As I got up Sunday morning to leave a friend's apartment, I checked the news online to get an update on the situation in El Paso, Texas.

Then, I came across the Dayton, Ohio, incident. Immediately, I thought of my sister and her husband and their two children (the area they live is just 10 minutes away). I felt panic kick in as I read the article — nine people killed and 16 injured. I silently prayed for my loved ones and asked that God would keep them safe. Then I thought about all those families, both in El Paso and Dayton, grieving the death of their relatives. As I prayed for them, I felt my mind racked with questions.

Why? Our country has been plagued with an uptick in gun violence. If it wasn’t bad enough with the shooting at an onion festival in California a week before, we end up with two mass shootings on the same weekend. Who’s to blame? According to Republican lawmakers and President Donald Trump, video games are to blame for the violence. Regarding the issue, studies have shown that there is no conclusive proof that video games do in fact lead to mass shootings, according to the Verge. In the Brown v. Entertainment Merchants Association case, judges ruled that there is no definitive evidence to link violent behavior to violent games.

According to an article from Scientific American, a study was published on Oct. 1, 2018, in Proceedings of the National Academy of Sciences in which the analysis did tie violent video games to a small increase in physical aggression among adolescents and preteens. The research, however, doesn’t end there. In a 2015 meta-analysis, Christopher Ferguson examined 101 studies on the subject and found that violent video games had little impact on kids’ aggression, mood, helping behavior or grades. Two years later, he found evidence that scholarly journals’ editorial biases had distorted the scientific record on violent video games. Experimental studies that found effects were more likely to be published than studies that had found none, according to the article.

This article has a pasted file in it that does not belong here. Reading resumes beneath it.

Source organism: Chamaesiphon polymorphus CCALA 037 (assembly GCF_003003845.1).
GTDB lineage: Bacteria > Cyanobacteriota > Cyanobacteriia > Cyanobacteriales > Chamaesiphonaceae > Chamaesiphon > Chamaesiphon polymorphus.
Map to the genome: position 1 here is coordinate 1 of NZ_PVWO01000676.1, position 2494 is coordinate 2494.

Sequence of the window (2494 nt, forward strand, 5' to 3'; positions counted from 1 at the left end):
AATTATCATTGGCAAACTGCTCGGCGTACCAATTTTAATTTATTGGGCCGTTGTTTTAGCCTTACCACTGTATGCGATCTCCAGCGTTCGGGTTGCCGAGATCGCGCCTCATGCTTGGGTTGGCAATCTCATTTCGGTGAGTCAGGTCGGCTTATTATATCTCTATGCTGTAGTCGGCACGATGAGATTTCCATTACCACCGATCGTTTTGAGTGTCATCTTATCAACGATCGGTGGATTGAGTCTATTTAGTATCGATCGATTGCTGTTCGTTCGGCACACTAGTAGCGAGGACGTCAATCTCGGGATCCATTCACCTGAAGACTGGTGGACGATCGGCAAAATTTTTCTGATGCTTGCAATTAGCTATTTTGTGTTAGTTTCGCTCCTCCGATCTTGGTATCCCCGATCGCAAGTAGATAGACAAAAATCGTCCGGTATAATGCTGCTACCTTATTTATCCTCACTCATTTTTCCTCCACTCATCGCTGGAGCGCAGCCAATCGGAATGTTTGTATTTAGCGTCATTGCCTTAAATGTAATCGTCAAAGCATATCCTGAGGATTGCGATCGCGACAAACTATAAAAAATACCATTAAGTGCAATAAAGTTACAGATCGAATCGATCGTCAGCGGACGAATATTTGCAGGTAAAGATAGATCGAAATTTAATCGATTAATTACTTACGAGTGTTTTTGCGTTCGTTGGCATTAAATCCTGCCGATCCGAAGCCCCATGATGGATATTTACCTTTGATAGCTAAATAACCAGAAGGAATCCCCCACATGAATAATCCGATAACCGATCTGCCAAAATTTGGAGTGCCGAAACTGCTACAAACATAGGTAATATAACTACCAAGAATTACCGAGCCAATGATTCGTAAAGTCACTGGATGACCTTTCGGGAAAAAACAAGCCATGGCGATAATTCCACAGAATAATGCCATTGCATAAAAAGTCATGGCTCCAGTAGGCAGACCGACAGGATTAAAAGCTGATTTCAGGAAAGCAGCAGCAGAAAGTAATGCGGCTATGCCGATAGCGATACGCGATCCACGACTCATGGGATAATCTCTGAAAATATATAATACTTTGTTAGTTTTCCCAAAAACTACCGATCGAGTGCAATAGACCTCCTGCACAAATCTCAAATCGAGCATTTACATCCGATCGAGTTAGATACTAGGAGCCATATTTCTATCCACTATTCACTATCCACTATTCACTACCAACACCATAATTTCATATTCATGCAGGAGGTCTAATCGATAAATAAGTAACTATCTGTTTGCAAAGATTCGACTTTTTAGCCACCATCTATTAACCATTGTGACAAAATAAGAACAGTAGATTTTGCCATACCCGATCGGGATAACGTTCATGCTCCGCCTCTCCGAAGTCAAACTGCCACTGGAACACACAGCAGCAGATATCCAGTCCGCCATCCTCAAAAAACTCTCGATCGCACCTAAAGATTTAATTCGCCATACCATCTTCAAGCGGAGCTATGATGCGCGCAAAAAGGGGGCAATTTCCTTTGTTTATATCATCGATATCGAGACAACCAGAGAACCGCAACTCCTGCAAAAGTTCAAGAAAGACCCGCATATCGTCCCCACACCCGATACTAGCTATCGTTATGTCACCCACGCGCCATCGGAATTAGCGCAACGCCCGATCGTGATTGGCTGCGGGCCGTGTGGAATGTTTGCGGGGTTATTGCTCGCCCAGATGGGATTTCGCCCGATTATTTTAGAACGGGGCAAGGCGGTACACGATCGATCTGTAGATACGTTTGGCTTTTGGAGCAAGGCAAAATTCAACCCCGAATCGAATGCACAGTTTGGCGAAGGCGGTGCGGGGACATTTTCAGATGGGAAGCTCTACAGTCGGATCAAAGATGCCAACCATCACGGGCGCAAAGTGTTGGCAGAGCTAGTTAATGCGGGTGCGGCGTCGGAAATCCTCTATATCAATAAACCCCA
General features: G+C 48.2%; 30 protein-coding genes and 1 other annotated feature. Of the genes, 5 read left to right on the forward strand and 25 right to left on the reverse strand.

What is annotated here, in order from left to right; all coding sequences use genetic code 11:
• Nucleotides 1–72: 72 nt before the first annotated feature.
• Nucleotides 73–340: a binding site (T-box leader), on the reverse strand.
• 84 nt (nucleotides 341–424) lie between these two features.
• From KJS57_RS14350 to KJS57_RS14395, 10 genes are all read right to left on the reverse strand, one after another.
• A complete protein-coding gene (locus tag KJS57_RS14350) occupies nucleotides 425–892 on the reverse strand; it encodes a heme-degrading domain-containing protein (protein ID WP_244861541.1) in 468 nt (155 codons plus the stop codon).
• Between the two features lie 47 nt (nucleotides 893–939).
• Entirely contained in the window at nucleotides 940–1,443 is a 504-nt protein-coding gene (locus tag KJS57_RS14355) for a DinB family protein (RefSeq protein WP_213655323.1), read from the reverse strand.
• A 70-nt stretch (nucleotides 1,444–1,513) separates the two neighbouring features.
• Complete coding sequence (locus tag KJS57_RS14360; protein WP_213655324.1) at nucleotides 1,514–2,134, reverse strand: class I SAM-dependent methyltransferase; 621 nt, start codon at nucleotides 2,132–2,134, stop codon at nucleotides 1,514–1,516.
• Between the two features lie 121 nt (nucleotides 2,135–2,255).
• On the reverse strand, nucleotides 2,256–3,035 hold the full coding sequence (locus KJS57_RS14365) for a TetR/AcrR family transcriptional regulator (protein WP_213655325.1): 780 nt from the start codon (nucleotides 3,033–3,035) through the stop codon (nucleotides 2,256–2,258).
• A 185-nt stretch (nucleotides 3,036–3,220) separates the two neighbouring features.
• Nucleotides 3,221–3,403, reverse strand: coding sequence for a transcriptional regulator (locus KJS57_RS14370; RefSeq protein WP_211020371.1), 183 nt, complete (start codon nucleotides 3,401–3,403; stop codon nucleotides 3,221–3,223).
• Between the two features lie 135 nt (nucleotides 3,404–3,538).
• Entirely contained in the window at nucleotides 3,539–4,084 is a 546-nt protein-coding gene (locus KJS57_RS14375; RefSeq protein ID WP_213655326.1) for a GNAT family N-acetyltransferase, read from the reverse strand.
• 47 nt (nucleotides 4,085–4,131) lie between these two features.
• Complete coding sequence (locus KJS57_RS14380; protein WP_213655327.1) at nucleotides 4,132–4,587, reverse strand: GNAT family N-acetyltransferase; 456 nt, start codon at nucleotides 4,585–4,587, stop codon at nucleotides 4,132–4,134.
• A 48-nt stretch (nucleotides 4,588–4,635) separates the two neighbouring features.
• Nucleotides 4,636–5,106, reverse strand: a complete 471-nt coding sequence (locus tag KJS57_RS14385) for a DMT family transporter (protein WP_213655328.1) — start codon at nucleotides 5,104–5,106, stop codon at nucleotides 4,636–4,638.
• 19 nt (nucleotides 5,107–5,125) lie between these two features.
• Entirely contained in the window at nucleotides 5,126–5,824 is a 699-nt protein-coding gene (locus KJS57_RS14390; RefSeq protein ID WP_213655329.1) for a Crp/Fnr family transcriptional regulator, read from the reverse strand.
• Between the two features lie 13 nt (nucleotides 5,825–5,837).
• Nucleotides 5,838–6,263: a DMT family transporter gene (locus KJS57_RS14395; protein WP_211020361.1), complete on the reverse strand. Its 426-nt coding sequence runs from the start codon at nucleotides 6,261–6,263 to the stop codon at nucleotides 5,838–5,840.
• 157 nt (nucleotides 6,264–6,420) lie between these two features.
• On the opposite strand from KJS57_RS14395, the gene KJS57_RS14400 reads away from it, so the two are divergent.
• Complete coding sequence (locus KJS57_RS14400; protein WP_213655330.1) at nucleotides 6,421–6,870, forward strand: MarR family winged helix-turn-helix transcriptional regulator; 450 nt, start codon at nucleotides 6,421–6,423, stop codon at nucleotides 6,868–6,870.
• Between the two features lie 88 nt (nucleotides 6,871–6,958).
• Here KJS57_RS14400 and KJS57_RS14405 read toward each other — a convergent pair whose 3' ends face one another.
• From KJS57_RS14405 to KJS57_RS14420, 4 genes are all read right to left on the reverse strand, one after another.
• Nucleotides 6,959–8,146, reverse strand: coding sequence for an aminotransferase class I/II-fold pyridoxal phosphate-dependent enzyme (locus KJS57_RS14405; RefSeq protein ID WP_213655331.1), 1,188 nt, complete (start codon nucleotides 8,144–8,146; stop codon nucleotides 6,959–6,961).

Some articles I’ve read stated the president has used video games as a scapegoat to distract from the real issue, which they say is white supremacy and racial divide. Whether that is the case or not, all I know is we have a serious problem in this country. However, I don’t believe that stronger gun laws will solve all of the violence in the world.

When sin entered the world, everything suffered along with it, including human beings. We’re living in a fallen world, and as Jesus said in John 16:33, "I have told you these things, so that in me you may have peace. In this world, you will have trouble …."

He didn't say we wouldn’t have sorrows or that violence wouldn't exist, but he did tell us not to lose heart and that he has overcome the world. It’s refreshing to know that even though the world around us is swirling in a whirlpool of confusion and chaos, God isn’t finished. He has the final say and he will make everything right. Until then, let’s not lose heart or give up. Let’s encourage each other and be reminded that this life isn't all there is. Weeping may stay for the night, but rejoicing comes in the morning (Psalm 30:5).

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